South Sudan has announced that it has exported 22 million barrels of oil in the first three months of independence.
However, the government notes that it has been impossible to actually quantify the proceeds of sales due to the lack of an agreement with Sudan on the use of its pipelines toward the Red Sea.
According to the Oil Ministry in Juba, the 22 million barrels sold to companies in Europe and Asia between July 9th and the beginning of October should earn some USD 2.14 billion. This amount, nevertheless, does not take into account charges that Khartoum announced it would impose for the use of its pipelines linking the oil sources in South Sudan to the terminal in Port Sudan, which remains the only way to export crude oil, seeing as the new state of South Sudan is landlocked.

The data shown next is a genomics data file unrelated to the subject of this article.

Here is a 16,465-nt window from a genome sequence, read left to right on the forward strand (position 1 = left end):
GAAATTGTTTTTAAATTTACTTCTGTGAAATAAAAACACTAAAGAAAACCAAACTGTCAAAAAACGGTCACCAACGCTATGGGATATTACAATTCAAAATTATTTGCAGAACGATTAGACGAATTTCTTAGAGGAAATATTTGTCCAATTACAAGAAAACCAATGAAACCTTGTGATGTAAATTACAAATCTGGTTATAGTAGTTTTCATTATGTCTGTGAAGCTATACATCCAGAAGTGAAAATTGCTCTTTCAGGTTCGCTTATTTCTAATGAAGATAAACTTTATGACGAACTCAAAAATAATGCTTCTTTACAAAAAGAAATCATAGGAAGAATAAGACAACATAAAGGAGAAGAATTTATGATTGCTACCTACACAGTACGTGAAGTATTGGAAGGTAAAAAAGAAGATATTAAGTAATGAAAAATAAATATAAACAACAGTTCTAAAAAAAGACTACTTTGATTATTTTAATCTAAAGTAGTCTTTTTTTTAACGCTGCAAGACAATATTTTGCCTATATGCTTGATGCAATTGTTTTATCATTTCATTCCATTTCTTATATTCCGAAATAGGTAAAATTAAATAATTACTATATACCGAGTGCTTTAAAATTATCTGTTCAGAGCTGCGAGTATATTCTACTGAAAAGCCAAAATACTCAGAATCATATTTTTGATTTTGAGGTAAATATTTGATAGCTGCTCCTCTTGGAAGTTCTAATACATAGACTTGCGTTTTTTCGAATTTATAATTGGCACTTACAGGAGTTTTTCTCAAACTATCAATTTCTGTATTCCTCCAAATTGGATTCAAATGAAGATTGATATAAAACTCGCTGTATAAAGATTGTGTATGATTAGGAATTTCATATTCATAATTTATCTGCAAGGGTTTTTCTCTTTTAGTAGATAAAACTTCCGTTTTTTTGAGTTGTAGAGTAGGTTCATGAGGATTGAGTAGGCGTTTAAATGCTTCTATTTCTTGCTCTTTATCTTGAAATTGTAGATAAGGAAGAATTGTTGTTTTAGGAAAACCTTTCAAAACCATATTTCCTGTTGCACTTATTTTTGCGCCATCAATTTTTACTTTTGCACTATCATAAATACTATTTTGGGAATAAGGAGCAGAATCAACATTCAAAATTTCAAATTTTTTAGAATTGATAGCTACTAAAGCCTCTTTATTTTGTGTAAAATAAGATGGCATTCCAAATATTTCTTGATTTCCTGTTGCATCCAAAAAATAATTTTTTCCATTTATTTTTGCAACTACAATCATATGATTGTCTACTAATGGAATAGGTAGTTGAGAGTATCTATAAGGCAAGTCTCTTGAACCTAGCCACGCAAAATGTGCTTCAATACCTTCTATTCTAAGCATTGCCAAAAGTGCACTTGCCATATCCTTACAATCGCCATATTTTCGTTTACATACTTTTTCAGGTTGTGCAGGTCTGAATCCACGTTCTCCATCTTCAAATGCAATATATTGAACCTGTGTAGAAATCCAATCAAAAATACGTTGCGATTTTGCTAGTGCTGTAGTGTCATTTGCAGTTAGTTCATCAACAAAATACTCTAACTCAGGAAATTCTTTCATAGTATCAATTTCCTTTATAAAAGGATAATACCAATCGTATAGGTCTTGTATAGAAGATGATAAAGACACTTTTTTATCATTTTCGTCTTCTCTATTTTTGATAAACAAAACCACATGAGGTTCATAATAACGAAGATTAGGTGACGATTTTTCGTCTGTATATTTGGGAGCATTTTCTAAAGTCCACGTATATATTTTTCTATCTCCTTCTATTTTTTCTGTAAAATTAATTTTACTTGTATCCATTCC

The management of oil resources is one of the unsolved problems in relations between South Sudan and Sudan. On the basis of the peace accords that ended the civil war in 2005, oil revenues should have been divided equally between Khartoum and the semi-autonomous government in Juba.
The independent South, which now controls about three-quarters of Sudanese oil, has opened up a difficult negotiation.
Khartoum is demanding USD 32 for each barrel exported, while Juba claims that it is willing to pay no more than USD 0.41 per barrel, a rate which it claims to be in line with “international standards”.